Jesse awarded an honorary doctorate

Dalhousie University bestows an honorary doctorate on Jesse, really an honor for everyone who has contributed to the work of the ‘Program for the Human Environment’ for the past 20 years.  We post Jesse’s Convocation address, titled “Son et lumiere“, discussing environmental dimensions of sound and light.

p.s. On 23 May 2009 Anne McIlroy of the Toronto Globe and Mail reported on Jesse’s address (p. F5)

Oceans speak volumes. Sound spreads widely in the world’s oceans, and the clamour of human activity reaches every cove, says Jesse Ausubel, director of the Human Environment program at Rockefeller University in Manhattan.

“Motors and propellers are noisy; so are jet skis and oil-and-gas exploration. In fact, we make the oceans three decibels noisier each decade”, he says. In a convocation address this week at Dalhousie University in Halifax, Dr. Ausubel proposed turning down the volume for four hours in an International Quiet Ocean Experiment. That would be enough time for thousands of researchers around the world to see how sea creatures respond to pre-industrial noise levels, he says. Would whales, for example, change the frequencies they use to communicate? If we can quiet things down, would they return to their normal, natural frequency rather than deepening their voices or raising their voices? he said an interview.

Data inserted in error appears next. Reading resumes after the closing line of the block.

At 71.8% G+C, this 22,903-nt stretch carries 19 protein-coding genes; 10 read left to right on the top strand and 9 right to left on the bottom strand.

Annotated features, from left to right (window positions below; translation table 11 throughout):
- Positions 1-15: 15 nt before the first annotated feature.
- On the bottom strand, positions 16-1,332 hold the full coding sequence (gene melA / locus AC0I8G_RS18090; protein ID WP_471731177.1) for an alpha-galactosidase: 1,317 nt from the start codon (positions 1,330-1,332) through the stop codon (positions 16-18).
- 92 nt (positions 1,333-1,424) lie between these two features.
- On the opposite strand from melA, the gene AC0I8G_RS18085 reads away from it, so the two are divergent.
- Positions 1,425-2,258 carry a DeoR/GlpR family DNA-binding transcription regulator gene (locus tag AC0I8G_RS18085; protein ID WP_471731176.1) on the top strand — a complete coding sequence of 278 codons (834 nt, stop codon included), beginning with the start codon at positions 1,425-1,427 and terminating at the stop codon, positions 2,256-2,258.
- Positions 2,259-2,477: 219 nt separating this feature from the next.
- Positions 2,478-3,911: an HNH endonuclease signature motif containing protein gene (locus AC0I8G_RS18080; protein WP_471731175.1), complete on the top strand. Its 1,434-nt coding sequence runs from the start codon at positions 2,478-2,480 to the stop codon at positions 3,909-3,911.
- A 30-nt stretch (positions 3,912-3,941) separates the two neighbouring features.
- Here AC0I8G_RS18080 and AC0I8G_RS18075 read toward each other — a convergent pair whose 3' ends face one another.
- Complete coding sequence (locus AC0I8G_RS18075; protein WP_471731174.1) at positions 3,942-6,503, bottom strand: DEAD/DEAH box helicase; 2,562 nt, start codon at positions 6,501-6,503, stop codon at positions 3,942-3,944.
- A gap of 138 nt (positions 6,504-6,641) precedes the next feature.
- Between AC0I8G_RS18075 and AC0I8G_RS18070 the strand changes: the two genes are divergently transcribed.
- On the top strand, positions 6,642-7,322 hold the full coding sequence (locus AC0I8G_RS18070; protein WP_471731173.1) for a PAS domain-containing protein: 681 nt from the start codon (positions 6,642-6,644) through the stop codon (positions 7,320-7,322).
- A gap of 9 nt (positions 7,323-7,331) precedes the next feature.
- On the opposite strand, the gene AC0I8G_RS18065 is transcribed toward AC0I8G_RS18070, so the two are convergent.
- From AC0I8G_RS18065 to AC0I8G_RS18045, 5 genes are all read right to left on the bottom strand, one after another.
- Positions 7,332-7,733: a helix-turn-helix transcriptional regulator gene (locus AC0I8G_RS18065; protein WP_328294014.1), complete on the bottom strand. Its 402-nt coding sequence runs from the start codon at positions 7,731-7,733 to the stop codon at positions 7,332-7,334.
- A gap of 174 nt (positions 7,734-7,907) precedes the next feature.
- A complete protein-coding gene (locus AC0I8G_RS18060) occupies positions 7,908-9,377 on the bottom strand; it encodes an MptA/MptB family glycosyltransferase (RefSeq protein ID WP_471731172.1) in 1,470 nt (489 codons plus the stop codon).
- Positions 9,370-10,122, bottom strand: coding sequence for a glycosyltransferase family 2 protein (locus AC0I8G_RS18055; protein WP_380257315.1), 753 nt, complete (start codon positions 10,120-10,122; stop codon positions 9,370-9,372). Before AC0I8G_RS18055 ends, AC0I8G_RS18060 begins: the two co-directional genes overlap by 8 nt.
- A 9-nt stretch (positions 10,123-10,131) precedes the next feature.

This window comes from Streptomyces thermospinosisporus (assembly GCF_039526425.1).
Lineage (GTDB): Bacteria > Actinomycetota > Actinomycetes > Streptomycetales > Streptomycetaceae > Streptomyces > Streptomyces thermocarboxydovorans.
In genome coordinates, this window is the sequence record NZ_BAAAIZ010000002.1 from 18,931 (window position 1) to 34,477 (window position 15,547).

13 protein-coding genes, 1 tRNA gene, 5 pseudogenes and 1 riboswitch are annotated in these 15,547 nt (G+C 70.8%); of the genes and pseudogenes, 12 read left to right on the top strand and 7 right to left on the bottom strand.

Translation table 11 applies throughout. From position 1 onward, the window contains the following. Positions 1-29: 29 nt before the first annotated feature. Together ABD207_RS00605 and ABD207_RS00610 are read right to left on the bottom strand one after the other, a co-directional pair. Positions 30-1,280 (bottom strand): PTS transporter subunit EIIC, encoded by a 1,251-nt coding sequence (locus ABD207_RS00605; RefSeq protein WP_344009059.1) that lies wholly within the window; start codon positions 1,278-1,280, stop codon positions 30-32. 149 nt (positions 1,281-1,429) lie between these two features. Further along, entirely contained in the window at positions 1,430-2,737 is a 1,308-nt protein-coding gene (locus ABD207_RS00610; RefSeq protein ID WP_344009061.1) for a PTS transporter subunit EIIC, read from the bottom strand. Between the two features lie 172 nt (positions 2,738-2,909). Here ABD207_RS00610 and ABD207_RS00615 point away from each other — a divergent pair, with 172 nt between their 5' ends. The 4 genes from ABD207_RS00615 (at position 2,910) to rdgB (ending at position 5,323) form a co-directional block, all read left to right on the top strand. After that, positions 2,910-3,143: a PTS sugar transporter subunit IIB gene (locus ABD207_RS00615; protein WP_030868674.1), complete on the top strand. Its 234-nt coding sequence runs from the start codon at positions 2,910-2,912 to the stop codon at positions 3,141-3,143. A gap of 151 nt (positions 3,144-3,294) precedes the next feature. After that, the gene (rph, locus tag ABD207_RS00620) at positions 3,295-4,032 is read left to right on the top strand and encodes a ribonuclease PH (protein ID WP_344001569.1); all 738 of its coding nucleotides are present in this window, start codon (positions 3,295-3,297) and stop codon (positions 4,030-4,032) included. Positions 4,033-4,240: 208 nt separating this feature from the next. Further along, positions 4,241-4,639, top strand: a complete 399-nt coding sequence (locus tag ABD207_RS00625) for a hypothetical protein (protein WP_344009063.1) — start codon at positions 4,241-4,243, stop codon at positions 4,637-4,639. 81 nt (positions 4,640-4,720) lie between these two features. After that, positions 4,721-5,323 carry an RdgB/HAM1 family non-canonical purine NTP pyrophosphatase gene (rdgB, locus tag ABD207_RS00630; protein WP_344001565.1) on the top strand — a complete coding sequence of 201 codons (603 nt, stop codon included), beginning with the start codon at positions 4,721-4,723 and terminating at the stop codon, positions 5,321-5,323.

Dr. Ausubel has experience with ambitious, large-scale scientific projects. He played an important role in creating the Encyclopedia of Life, an online catalogue of the species on Earth, and was also involved in establishing the Census for Marine Life, an international program to chart life in the oceans by 2010.

Scientists from around the world who are interested in his Quiet Ocean Experiment will get together for their first meeting before the end of the year .

Dr. Ausubel acknowledges how difficult it will be to get four noise-free hours. Navies and the world’s maritime industries would have to be on board. “Maybe the time to do it would be Christmas Day,” he says. “We would like to inconvenience people as little as possible”.